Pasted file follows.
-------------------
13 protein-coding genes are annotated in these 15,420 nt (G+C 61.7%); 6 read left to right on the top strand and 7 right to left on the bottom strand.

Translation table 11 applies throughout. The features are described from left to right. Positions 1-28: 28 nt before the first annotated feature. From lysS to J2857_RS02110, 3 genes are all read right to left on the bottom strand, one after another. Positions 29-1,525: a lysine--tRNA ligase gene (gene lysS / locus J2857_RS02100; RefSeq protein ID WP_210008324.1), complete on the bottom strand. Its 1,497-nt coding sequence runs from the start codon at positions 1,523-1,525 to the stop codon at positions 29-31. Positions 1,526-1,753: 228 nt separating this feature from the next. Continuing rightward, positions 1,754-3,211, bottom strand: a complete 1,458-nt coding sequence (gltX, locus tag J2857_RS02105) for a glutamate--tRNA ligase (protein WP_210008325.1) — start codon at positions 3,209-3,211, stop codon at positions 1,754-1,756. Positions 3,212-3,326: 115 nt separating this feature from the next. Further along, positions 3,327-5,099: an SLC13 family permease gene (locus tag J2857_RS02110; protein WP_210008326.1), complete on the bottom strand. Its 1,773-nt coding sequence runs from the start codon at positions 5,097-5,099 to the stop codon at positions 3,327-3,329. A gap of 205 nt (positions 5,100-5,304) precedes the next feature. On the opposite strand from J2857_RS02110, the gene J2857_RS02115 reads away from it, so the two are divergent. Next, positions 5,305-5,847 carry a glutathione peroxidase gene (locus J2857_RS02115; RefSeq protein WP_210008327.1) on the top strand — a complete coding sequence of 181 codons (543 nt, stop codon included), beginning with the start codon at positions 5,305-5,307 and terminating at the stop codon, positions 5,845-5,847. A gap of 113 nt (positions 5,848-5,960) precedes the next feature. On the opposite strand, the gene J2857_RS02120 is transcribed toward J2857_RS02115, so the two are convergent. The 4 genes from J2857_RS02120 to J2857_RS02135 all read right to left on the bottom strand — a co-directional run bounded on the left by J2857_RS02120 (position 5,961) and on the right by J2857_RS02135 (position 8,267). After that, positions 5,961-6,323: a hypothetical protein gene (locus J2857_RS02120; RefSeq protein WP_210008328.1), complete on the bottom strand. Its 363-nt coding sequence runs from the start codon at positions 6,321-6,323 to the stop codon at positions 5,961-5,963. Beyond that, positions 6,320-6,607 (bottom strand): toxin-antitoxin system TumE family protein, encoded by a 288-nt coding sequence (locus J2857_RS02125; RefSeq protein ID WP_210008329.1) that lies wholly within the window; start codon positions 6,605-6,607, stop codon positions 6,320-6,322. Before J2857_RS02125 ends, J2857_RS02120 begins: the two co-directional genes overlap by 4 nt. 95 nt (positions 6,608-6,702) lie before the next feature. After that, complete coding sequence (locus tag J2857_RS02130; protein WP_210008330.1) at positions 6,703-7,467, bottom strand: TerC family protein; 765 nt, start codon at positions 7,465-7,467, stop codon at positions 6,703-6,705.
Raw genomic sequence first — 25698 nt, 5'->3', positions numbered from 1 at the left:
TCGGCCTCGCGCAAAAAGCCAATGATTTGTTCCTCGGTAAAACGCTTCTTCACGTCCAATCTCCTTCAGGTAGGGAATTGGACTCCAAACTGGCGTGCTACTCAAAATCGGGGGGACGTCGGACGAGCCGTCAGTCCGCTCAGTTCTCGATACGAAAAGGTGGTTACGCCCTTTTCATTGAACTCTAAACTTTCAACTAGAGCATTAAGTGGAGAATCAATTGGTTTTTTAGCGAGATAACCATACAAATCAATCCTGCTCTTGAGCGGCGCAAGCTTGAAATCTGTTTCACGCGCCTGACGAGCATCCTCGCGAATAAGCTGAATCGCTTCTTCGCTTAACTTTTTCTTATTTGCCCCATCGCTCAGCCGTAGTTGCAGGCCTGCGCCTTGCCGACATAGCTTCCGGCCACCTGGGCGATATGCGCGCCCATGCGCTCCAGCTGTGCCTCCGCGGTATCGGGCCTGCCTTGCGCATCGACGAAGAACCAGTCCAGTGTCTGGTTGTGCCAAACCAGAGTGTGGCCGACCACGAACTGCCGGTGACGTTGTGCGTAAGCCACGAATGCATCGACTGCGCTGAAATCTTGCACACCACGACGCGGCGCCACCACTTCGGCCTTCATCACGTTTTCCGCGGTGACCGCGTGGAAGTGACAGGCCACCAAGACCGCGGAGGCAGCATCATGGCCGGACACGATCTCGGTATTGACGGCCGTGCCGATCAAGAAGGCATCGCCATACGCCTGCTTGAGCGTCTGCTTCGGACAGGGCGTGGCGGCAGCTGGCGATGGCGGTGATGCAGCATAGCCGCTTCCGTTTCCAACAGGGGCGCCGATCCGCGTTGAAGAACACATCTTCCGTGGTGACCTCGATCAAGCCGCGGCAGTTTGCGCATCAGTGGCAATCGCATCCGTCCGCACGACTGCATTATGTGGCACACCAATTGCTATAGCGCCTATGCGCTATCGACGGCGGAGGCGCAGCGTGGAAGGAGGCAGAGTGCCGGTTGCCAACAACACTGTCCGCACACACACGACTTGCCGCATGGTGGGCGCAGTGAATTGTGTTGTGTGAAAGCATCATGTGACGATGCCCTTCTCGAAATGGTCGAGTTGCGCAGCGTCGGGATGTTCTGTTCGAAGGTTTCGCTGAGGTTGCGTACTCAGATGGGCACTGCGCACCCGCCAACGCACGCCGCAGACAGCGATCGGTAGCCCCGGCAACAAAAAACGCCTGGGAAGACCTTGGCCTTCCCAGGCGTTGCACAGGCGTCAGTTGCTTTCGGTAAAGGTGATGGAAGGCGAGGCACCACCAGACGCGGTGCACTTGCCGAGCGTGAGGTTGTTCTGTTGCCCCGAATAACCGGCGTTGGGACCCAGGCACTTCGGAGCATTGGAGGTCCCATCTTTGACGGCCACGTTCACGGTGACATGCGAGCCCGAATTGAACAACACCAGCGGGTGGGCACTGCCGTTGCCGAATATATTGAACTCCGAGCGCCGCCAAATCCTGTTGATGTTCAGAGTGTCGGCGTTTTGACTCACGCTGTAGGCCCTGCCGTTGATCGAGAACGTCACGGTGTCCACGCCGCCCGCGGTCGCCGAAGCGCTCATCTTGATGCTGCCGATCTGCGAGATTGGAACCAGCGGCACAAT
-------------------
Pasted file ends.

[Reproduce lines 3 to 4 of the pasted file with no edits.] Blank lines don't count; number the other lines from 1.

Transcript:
Raw genomic sequence first — 25698 nt, 5'->3', positions numbered from 1 at the left:
TCGGCCTCGCGCAAAAAGCCAATGATTTGTTCCTCGGTAAAACGCTTCTTCACGTCCAATCTCCTTCAGGTAGGGAATTGGACTCCAAACTGGCGTGCTACTCAAAATCGGGGGGACGTCGGACGAGCCGTCAGTCCGCTCAGTTCTCGATACGAAAAGGTGGTTACGCCCTTTTCATTGAACTCTAAACTTTCAACTAGAGCATTAAGTGGAGAATCAATTGGTTTTTTAGCGAGATAACCATACAAATCAATCCTGCTCTTGAGCGGCGCAAGCTTGAAATCTGTTTCACGCGCCTGACGAGCATCCTCGCGAATAAGCTGAATCGCTTCTTCGCTTAACTTTTTCTTATTTGCCCCATCGCTCAGCCGTAGTTGCAGGCCTGCGCCTTGCCGACATAGCTTCCGGCCACCTGGGCGATATGCGCGCCCATGCGCTCCAGCTGTGCCTCCGCGGTATCGGGCCTGCCTTGCGCATCGACGAAGAACCAGTCCAGTGTCTGGTTGTGCCAAACCAGAGTGTGGCCGACCACGAACTGCCGGTGACGTTGTGCGTAAGCCACGAATGCATCGACTGCGCTGAAATCTTGCACACCACGACGCGGCGCCACCACTTCGGCCTTCATCACGTTTTCCGCGGTGACCGCGTGGAAGTGACAGGCCACCAAGACCGCGGAGGCAGCATCATGGCCGGACACGATCTCGGTATTGACGGCCGTGCCGATCAAGAAGGCATCGCCATACGCCTGCTTGAGCGTCTGCTTCGGACAGGGCGTGGCGGCAGCTGGCGATGGCGGTGATGCAGCATAGCCGCTTCCGTTTCCAACAGGGGCGCCGATCCGCGTTGAAGAACACATCTTCCGTGGTGACCTCGATCAAGCCGCGGCAGTTTGCGCATCAGTGGCAATCGCATCCGTCCGCACGACTGCATTATGTGGCACACCAATTGCTATAGCGCCTATGCGCTATCGACGGCGGAGGCGCAGCGTGGAAGGAGGCAGAGTGCCGGTTGCCAACAACACTGTCCGCACACACACGACTTGCCGCATGGTGGGCGCAGTGAATTGTGTTGTGTGAAAGCATCATGTGACGATGCCCTTCTCGAAATGGTCGAGTTGCGCAGCGTCGGGATGTTCTGTTCGAAGGTTTCGCTGAGGTTGCGTACTCAGATGGGCACTGCGCACCCGCCAACGCACGCCGCAGACAGCGATCGGTAGCCCCGGCAACAAAAAACGCCTGGGAAGACCTTGGCCTTCCCAGGCGTTGCACAGGCGTCAGTTGCTTTCGGTAAAGGTGATGGAAGGCGAGGCACCACCAGACGCGGTGCACTTGCCGAGCGTGAGGTTGTTCTGTTGCCCCGAATAACCGGCGTTGGGACCCAGGCACTTCGGAGCATTGGAGGTCCCATCTTTGACGGCCACGTTCACGGTGACATGCGAGCCCGAATTGAACAACACCAGCGGGTGGGCACTGCCGTTGCCGAATATATTGAACTCCGAGCGCCGCCAAATCCTGTTGATGTTCAGAGTGTCGGCGTTTTGACTCACGCTGTAGGCCCTGCCGTTGATCGAGAACGTCACGGTGTCCACGCCGCCCGCGGTCGCCGAAGCGCTCATCTTGATGCTGCCGATCTGCGAGATTGGAACCAGCGGCACAAT